or, life as a postacademic (if you are looking for a traditional CV, please click here).
I guess I’m what people call an “independent scholar”. It’s usually a euphemism for “unemployed or unpaid academic”.
It’s true, I more or less dropped out of the official structures of academia when I left my job at Coventry University in the UK, where I used to be a Reader in Cultural Theory and Director of Postgraduate Studies (Media) until 2014. Before that, I was Professor of English and Cultural Studies at Heidelberg University in Germany. My first academic job I got at Leeds Trinity University when it was still Trinity and All Saints, College of the University of Leeds, in 1997. That was straight after my PhD at the Centre for Critical and Cultural Theory at Cardiff University, which, at the time, was the epicentre of “British Poststructuralism” (aka, ironically, “French Theory”). This was also the setting out of which, first Neil Badmington, then Ivan Callus, Manuela Rossini and I developed our “critical” take on posthumanism as the “ongoing deconstruction of humanism”. See my Critical Posthumanism, Again for more details.
Like all “post-“s (postmodern, postcolonial, posthuman…), postacademic is not a simple “after” or “beyond” academia. Heidelberg University, my alma mater as they say, where I studied English and French in the 1980s and 1990s, grants me the status of Privatdozent – another euphemism, this time for fully qualified professors (i.e. those with a Habilitation, which is basically a second doctorate just with a topic that is wider in scope) who for some reason haven’t got a chair, or a proper post at a university. I guess the deal is that I can still publish with an affiliation (which is something that publishers find reassuring) and have access to some academic resources like libraries, i.e. the places that house the stuff my peers (and I) publish behind paywalls, unbeknownst to and unread by most people. What Heidelberg University gets out of this arrangement is some cheap publicity without having to pay me a salary. Not quite a win-win but nevertheless…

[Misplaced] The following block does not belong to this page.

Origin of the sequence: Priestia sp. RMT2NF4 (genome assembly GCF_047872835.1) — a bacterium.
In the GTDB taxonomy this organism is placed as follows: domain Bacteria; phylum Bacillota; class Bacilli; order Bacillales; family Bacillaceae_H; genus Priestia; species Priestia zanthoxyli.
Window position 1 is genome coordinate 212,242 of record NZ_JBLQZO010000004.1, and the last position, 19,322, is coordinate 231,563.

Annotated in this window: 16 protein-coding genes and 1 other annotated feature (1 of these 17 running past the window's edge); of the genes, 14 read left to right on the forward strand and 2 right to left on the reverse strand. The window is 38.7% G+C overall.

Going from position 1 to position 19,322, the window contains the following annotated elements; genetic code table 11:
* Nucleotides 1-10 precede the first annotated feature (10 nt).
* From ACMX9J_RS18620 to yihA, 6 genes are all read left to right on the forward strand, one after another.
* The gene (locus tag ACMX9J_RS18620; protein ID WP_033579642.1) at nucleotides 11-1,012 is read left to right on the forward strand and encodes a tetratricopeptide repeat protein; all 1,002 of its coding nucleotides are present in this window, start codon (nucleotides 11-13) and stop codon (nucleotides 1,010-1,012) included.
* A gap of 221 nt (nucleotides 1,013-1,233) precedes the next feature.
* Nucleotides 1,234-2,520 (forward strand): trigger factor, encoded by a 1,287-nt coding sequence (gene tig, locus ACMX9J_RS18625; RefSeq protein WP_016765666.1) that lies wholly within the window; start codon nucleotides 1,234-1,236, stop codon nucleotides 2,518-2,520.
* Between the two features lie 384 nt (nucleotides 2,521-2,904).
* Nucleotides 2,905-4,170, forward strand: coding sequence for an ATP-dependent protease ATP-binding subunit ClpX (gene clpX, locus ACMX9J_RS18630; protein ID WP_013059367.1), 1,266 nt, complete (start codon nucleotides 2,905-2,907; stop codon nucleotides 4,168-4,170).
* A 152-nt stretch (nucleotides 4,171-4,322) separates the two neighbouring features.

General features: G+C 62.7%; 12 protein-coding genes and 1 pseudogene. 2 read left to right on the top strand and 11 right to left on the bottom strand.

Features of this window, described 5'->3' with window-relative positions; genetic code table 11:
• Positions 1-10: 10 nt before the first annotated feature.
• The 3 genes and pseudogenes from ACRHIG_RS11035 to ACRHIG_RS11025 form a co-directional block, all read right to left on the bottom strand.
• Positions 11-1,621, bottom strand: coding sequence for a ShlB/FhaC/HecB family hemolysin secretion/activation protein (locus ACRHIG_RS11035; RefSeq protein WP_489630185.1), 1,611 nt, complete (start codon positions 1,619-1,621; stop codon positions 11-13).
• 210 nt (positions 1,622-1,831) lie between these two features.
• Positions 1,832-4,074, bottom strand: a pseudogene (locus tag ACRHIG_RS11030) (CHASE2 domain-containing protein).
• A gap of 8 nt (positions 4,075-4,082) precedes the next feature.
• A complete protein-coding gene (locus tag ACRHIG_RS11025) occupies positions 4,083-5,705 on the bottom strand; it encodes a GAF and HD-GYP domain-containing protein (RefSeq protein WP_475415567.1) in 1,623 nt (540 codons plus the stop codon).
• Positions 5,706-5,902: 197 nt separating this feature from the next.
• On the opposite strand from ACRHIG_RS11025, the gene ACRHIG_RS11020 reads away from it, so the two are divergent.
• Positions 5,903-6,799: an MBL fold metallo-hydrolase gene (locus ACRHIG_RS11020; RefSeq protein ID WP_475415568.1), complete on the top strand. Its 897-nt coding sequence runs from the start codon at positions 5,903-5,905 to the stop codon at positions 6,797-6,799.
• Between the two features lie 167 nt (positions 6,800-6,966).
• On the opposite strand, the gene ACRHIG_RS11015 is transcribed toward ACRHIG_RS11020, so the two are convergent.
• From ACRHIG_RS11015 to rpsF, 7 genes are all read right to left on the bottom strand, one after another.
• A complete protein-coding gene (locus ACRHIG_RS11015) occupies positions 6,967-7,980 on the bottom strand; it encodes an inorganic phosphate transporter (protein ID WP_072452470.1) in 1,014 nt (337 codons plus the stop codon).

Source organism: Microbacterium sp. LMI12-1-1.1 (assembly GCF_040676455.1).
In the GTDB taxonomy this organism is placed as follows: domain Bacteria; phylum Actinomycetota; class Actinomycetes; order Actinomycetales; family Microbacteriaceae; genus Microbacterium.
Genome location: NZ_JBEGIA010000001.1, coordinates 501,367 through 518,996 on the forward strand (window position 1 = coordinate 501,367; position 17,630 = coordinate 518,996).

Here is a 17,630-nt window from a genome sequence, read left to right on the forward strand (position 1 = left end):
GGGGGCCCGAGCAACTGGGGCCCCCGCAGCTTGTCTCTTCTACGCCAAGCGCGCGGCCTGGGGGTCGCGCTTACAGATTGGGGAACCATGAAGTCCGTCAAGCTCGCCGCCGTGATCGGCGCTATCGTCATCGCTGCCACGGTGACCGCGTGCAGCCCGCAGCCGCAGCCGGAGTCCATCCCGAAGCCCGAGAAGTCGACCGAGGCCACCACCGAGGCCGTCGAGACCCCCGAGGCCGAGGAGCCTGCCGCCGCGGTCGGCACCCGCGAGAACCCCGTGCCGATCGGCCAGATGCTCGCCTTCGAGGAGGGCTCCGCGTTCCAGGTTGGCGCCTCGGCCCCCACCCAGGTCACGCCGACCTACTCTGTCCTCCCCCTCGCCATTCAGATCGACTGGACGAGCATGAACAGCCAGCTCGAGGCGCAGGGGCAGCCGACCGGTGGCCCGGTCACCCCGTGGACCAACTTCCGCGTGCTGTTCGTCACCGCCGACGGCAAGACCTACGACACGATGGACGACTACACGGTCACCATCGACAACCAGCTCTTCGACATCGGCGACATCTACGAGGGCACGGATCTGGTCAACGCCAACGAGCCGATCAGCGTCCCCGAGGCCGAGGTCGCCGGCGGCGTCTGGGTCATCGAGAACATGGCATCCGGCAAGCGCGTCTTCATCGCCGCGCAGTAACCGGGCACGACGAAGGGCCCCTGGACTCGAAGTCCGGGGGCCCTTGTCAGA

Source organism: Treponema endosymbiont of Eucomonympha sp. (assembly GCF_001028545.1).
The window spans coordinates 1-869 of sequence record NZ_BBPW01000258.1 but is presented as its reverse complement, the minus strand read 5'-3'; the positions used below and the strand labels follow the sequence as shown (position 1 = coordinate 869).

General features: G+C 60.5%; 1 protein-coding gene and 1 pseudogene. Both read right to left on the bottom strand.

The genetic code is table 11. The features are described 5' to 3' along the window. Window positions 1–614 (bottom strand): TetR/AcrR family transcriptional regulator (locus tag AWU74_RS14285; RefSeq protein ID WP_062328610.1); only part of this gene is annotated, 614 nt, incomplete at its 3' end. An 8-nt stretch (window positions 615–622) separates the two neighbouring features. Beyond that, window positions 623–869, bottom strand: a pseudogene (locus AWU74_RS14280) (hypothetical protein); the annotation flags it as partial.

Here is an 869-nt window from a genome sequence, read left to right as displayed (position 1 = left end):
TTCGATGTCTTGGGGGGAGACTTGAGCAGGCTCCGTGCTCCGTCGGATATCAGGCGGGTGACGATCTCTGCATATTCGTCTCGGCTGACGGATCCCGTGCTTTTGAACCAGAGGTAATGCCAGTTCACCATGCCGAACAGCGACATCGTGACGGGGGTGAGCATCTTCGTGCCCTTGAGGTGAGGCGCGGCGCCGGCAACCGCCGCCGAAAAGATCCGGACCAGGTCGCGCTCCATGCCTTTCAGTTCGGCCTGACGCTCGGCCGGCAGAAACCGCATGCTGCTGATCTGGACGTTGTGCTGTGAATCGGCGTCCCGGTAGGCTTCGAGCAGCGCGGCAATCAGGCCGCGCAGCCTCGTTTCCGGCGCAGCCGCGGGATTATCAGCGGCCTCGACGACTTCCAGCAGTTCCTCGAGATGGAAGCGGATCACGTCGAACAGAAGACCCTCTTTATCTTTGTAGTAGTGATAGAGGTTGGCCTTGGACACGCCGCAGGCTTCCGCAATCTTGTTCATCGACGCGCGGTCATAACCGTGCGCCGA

Life as a postacademic also has its advantages, however. I no longer have to go to any point- and endless meetings, follow rules and regulations concocted by administrators, worry about hitting corporate or personal development targets and so on. And I can do what academics were originally meant to do: reading, thinking, writing, translating, publishing, editing, even teaching, occasionally. Only that it’s a kind of hobby now – just a shame it’s no longer paid. However, being (a) postacademic opens your eyes to the quite bizarre ways academia functions and which, if known to the wider public, would be quite hard to justify. I’ve voiced some of these concerns in more detail here if you’re interested.
What does my postacademic work actually consist of? That’s what this website is about. It showcases what I “stand for”, so to speak, as the co-founder of a theoretical (or philosophical, intellectual, if you prefer) stance – critical posthumanism.